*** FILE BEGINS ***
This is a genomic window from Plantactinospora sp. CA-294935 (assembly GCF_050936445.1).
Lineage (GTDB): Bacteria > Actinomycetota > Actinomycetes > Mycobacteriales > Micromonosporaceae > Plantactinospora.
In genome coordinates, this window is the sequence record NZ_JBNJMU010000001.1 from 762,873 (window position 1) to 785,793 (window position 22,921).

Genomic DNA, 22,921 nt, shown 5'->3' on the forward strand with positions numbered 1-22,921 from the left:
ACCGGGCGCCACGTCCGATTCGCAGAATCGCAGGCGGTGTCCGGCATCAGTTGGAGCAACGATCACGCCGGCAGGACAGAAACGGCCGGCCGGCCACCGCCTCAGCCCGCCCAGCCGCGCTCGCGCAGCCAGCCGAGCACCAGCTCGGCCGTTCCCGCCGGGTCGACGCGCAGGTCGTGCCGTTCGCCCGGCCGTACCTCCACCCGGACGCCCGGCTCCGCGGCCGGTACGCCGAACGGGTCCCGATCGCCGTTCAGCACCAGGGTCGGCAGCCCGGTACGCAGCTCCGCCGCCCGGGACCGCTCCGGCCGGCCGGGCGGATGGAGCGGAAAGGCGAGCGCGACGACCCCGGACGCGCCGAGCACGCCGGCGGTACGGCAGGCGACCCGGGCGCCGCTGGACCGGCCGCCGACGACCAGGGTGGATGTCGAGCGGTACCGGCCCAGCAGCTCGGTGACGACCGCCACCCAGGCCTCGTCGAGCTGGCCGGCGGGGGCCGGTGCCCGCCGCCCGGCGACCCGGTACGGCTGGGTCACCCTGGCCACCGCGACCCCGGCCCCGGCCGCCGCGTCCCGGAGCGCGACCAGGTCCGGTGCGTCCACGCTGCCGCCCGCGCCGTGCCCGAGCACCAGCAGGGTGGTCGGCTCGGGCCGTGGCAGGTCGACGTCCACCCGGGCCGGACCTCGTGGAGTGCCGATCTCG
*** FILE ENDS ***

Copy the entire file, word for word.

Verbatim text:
This is a genomic window from Plantactinospora sp. CA-294935 (assembly GCF_050936445.1).
Lineage (GTDB): Bacteria > Actinomycetota > Actinomycetes > Mycobacteriales > Micromonosporaceae > Plantactinospora.
In genome coordinates, this window is the sequence record NZ_JBNJMU010000001.1 from 762,873 (window position 1) to 785,793 (window position 22,921).

Genomic DNA, 22,921 nt, shown 5'->3' on the forward strand with positions numbered 1-22,921 from the left:
ACCGGGCGCCACGTCCGATTCGCAGAATCGCAGGCGGTGTCCGGCATCAGTTGGAGCAACGATCACGCCGGCAGGACAGAAACGGCCGGCCGGCCACCGCCTCAGCCCGCCCAGCCGCGCTCGCGCAGCCAGCCGAGCACCAGCTCGGCCGTTCCCGCCGGGTCGACGCGCAGGTCGTGCCGTTCGCCCGGCCGTACCTCCACCCGGACGCCCGGCTCCGCGGCCGGTACGCCGAACGGGTCCCGATCGCCGTTCAGCACCAGGGTCGGCAGCCCGGTACGCAGCTCCGCCGCCCGGGACCGCTCCGGCCGGCCGGGCGGATGGAGCGGAAAGGCGAGCGCGACGACCCCGGACGCGCCGAGCACGCCGGCGGTACGGCAGGCGACCCGGGCGCCGCTGGACCGGCCGCCGACGACCAGGGTGGATGTCGAGCGGTACCGGCCCAGCAGCTCGGTGACGACCGCCACCCAGGCCTCGTCGAGCTGGCCGGCGGGGGCCGGTGCCCGCCGCCCGGCGACCCGGTACGGCTGGGTCACCCTGGCCACCGCGACCCCGGCCCCGGCCGCCGCGTCCCGGAGCGCGACCAGGTCCGGTGCGTCCACGCTGCCGCCCGCGCCGTGCCCGAGCACCAGCAGGGTGGTCGGCTCGGGCCGTGGCAGGTCGACGTCCACCCGGGCCGGACCTCGTGGAGTGCCGATCTCG